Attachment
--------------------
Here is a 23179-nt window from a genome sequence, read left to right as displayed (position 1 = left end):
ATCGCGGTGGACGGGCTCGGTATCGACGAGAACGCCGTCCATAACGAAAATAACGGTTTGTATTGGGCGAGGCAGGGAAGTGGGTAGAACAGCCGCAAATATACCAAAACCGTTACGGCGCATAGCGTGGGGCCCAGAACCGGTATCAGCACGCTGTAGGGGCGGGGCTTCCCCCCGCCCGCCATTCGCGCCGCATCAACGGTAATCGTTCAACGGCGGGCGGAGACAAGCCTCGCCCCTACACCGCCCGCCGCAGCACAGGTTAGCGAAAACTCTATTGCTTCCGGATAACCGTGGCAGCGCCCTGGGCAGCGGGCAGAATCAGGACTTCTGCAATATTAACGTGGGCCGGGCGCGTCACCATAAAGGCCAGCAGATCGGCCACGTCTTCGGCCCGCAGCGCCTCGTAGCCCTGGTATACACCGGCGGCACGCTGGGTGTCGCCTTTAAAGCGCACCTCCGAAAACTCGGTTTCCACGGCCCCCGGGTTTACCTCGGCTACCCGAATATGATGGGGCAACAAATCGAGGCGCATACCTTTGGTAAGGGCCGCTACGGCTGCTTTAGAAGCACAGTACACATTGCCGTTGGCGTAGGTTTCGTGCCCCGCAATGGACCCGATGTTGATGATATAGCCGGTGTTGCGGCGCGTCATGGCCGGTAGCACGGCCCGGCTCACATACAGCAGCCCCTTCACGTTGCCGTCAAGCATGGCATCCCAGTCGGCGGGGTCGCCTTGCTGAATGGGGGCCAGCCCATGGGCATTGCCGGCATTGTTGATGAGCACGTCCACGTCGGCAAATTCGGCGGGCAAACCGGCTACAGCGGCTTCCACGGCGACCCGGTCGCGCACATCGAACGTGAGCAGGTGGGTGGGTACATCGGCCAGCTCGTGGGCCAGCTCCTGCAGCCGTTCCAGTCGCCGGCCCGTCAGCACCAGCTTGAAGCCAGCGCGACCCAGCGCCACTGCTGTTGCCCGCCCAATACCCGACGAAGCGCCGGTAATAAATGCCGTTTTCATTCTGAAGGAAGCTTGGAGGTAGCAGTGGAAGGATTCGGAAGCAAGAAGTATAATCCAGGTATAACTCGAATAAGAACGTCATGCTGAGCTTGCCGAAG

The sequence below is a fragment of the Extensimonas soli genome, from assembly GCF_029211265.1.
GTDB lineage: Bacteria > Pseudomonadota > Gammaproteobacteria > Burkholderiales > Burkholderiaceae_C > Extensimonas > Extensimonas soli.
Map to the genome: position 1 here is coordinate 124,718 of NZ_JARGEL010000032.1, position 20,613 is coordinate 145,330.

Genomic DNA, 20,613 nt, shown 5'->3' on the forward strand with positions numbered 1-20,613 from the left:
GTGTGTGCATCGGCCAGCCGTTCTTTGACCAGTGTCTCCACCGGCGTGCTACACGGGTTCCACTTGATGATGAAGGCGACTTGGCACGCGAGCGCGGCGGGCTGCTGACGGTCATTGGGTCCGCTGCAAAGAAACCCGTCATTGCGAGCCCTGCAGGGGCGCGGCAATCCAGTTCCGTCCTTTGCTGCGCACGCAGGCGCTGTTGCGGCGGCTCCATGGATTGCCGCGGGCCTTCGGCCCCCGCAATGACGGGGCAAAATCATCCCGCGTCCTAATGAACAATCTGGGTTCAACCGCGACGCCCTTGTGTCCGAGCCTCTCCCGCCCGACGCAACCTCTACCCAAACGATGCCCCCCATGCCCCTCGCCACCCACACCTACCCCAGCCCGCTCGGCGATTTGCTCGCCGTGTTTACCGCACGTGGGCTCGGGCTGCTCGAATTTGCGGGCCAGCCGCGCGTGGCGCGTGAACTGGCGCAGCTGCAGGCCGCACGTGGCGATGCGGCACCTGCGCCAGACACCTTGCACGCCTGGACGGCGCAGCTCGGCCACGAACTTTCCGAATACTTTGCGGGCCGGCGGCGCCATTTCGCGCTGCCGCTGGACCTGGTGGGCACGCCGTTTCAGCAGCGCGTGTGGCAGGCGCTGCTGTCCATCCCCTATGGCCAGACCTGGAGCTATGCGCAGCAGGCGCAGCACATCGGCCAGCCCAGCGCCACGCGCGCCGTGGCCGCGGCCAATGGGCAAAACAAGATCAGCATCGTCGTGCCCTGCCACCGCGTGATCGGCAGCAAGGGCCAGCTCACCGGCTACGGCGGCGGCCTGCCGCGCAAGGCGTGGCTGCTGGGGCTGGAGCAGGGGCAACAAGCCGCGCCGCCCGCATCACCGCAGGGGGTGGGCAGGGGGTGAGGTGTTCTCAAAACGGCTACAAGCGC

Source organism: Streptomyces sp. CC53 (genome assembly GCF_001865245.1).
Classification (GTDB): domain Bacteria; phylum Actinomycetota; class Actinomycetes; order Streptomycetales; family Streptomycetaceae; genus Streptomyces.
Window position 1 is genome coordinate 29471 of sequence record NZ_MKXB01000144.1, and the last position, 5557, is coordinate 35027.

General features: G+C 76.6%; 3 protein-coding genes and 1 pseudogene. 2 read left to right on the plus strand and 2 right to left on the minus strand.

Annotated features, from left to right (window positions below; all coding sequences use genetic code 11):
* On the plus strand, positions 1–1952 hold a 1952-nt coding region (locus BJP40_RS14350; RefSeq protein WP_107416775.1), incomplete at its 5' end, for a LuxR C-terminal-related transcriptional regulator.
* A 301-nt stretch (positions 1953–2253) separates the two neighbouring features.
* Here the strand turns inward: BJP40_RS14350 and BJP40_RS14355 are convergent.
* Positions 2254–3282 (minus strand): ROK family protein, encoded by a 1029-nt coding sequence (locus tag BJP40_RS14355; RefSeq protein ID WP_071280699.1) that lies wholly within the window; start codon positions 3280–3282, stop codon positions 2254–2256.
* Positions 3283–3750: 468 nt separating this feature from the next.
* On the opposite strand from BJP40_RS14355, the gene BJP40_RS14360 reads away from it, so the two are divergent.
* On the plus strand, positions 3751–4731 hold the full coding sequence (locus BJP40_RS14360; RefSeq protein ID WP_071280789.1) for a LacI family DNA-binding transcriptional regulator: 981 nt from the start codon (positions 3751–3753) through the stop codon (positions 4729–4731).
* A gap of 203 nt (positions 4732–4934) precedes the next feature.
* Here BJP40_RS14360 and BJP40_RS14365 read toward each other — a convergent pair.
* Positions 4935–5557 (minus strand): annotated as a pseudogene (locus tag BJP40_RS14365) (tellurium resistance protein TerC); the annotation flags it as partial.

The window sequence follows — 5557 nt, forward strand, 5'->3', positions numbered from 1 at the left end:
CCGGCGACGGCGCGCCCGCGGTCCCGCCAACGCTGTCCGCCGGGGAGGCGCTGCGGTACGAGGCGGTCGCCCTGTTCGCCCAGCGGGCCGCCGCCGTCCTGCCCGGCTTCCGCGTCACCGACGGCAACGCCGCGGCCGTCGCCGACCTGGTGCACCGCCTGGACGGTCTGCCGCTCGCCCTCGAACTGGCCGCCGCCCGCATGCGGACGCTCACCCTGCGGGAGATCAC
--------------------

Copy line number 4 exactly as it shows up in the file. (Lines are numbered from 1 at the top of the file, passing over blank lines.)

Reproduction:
GTDB lineage: Bacteria > Pseudomonadota > Gammaproteobacteria > Burkholderiales > Burkholderiaceae_C > Extensimonas > Extensimonas soli.